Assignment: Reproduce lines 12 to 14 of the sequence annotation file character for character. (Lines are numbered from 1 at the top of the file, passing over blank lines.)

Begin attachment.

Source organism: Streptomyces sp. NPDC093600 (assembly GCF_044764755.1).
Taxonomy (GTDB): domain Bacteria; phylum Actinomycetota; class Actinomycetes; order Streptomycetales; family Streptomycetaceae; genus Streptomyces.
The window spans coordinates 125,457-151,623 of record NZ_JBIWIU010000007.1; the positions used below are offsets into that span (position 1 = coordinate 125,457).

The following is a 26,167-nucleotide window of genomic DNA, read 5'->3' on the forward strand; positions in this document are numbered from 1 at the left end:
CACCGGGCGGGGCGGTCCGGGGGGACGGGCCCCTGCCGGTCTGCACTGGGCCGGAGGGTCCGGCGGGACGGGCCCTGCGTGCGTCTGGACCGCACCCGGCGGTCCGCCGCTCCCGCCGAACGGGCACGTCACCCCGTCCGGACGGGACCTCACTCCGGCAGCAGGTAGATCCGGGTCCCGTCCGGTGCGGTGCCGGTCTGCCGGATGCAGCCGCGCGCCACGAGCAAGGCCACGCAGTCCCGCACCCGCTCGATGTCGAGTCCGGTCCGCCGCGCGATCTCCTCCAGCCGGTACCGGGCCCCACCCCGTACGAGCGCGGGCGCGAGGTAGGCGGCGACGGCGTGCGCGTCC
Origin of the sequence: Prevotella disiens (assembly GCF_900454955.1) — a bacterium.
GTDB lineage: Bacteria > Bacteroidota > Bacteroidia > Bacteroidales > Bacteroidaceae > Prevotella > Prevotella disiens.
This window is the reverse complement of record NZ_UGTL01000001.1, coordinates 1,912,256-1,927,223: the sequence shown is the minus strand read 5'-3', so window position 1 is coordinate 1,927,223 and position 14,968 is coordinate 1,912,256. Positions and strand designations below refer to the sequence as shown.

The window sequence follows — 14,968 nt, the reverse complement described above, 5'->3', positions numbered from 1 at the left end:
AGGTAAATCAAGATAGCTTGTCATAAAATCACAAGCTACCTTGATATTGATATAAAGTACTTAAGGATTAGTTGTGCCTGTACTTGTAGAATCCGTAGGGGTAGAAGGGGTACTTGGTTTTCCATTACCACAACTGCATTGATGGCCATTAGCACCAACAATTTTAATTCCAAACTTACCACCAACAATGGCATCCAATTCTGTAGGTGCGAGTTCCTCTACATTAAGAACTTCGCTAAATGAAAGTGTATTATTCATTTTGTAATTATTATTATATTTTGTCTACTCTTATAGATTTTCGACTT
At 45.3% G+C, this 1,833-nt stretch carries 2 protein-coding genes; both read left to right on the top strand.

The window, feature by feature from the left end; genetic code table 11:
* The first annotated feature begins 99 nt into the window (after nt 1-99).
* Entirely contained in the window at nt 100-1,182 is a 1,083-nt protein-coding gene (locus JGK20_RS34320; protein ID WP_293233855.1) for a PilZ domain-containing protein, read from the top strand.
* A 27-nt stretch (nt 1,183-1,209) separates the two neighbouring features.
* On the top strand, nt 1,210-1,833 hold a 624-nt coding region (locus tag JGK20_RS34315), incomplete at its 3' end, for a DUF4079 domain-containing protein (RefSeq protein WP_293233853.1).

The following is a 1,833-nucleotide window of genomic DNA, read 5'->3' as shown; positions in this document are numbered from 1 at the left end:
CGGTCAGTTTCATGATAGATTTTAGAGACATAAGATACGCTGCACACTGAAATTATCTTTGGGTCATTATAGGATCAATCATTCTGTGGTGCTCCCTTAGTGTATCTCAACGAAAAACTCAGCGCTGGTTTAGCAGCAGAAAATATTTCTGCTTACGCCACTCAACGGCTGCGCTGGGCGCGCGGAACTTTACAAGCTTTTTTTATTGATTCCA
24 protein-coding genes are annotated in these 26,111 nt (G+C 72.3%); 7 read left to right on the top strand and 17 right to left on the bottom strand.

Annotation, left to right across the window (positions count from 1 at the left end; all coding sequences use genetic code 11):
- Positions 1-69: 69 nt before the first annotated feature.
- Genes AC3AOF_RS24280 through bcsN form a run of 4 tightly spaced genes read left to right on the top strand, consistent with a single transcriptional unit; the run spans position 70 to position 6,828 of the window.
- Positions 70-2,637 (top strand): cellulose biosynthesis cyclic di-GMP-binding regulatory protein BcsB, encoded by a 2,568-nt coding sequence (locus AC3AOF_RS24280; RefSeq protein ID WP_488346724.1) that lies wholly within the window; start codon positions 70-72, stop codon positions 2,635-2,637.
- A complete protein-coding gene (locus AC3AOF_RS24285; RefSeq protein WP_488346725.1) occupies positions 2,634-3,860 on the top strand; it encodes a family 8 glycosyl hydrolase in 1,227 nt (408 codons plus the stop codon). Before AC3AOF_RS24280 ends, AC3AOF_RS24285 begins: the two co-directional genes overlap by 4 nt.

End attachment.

The window, feature by feature from the left end; genetic code table 11:
* The first annotated feature begins 99 nt into the window (after nt 1-99).
* Entirely contained in the window at nt 100-1,182 is a 1,083-nt protein-coding gene (locus JGK20_RS34320; protein ID WP_293233855.1) for a PilZ domain-containing protein, read from the top strand.